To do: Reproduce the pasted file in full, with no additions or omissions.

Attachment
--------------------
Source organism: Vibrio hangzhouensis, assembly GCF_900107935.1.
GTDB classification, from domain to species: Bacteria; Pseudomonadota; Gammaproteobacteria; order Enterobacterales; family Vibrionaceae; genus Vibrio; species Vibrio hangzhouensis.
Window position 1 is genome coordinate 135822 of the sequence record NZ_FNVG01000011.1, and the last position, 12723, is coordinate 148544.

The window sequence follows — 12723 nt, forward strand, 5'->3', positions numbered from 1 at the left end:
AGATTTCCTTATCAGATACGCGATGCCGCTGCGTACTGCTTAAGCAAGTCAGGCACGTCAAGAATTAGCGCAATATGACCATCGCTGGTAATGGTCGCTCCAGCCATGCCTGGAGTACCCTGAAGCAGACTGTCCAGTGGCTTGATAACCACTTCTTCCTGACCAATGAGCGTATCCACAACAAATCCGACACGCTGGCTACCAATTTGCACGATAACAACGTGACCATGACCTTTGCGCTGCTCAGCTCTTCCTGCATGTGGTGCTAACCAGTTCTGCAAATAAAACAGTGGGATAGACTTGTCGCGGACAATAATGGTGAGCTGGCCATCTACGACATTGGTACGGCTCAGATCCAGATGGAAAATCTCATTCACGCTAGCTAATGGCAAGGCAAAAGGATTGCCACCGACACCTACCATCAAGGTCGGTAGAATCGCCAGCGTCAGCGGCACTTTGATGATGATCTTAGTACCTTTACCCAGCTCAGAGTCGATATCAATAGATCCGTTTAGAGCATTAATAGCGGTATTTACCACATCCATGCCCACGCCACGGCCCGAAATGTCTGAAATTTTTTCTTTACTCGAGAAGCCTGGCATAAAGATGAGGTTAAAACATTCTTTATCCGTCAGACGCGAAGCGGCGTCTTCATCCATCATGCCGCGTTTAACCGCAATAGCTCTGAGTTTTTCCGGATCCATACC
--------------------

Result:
Source organism: Vibrio hangzhouensis, assembly GCF_900107935.1.
GTDB classification, from domain to species: Bacteria; Pseudomonadota; Gammaproteobacteria; order Enterobacterales; family Vibrionaceae; genus Vibrio; species Vibrio hangzhouensis.
Window position 1 is genome coordinate 135822 of the sequence record NZ_FNVG01000011.1, and the last position, 12723, is coordinate 148544.

The window sequence follows — 12723 nt, forward strand, 5'->3', positions numbered from 1 at the left end:
AGATTTCCTTATCAGATACGCGATGCCGCTGCGTACTGCTTAAGCAAGTCAGGCACGTCAAGAATTAGCGCAATATGACCATCGCTGGTAATGGTCGCTCCAGCCATGCCTGGAGTACCCTGAAGCAGACTGTCCAGTGGCTTGATAACCACTTCTTCCTGACCAATGAGCGTATCCACAACAAATCCGACACGCTGGCTACCAATTTGCACGATAACAACGTGACCATGACCTTTGCGCTGCTCAGCTCTTCCTGCATGTGGTGCTAACCAGTTCTGCAAATAAAACAGTGGGATAGACTTGTCGCGGACAATAATGGTGAGCTGGCCATCTACGACATTGGTACGGCTCAGATCCAGATGGAAAATCTCATTCACGCTAGCTAATGGCAAGGCAAAAGGATTGCCACCGACACCTACCATCAAGGTCGGTAGAATCGCCAGCGTCAGCGGCACTTTGATGATGATCTTAGTACCTTTACCCAGCTCAGAGTCGATATCAATAGATCCGTTTAGAGCATTAATAGCGGTATTTACCACATCCATGCCCACGCCACGGCCCGAAATGTCTGAAATTTTTTCTTTACTCGAGAAGCCTGGCATAAAGATGAGGTTAAAACATTCTTTATCCGTCAGACGCGAAGCGGCGTCTTCATCCATCATGCCGCGTTTAACCGCAATAGCTCTGAGTTTTTCCGGATCCATACC